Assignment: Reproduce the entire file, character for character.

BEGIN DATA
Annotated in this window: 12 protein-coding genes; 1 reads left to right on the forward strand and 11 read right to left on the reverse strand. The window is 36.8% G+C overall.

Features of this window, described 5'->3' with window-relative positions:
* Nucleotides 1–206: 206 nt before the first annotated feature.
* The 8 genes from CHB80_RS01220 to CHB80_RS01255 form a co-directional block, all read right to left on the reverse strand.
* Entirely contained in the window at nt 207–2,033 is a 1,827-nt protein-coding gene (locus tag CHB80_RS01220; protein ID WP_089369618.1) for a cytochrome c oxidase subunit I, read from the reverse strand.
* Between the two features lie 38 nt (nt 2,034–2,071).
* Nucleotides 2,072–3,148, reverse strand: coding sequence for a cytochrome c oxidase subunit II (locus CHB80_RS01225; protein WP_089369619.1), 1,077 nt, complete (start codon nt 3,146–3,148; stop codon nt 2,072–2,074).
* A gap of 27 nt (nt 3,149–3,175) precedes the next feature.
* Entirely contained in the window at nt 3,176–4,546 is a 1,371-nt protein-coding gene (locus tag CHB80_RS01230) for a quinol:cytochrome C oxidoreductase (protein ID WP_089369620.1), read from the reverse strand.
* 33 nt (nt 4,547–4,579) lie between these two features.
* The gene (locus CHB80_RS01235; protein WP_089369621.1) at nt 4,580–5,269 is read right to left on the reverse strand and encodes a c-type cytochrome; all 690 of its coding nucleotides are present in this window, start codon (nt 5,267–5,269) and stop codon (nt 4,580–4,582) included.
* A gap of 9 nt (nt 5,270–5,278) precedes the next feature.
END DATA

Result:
Annotated in this window: 12 protein-coding genes; 1 reads left to right on the forward strand and 11 read right to left on the reverse strand. The window is 36.8% G+C overall.

Features of this window, described 5'->3' with window-relative positions:
* Nucleotides 1–206: 206 nt before the first annotated feature.
* The 8 genes from CHB80_RS01220 to CHB80_RS01255 form a co-directional block, all read right to left on the reverse strand.
* Entirely contained in the window at nt 207–2,033 is a 1,827-nt protein-coding gene (locus tag CHB80_RS01220; protein ID WP_089369618.1) for a cytochrome c oxidase subunit I, read from the reverse strand.
* Between the two features lie 38 nt (nt 2,034–2,071).
* Nucleotides 2,072–3,148, reverse strand: coding sequence for a cytochrome c oxidase subunit II (locus CHB80_RS01225; protein WP_089369619.1), 1,077 nt, complete (start codon nt 3,146–3,148; stop codon nt 2,072–2,074).
* A gap of 27 nt (nt 3,149–3,175) precedes the next feature.
* Entirely contained in the window at nt 3,176–4,546 is a 1,371-nt protein-coding gene (locus tag CHB80_RS01230) for a quinol:cytochrome C oxidoreductase (protein ID WP_089369620.1), read from the reverse strand.
* 33 nt (nt 4,547–4,579) lie between these two features.
* The gene (locus CHB80_RS01235; protein WP_089369621.1) at nt 4,580–5,269 is read right to left on the reverse strand and encodes a c-type cytochrome; all 690 of its coding nucleotides are present in this window, start codon (nt 5,267–5,269) and stop codon (nt 4,580–4,582) included.
* A gap of 9 nt (nt 5,270–5,278) precedes the next feature.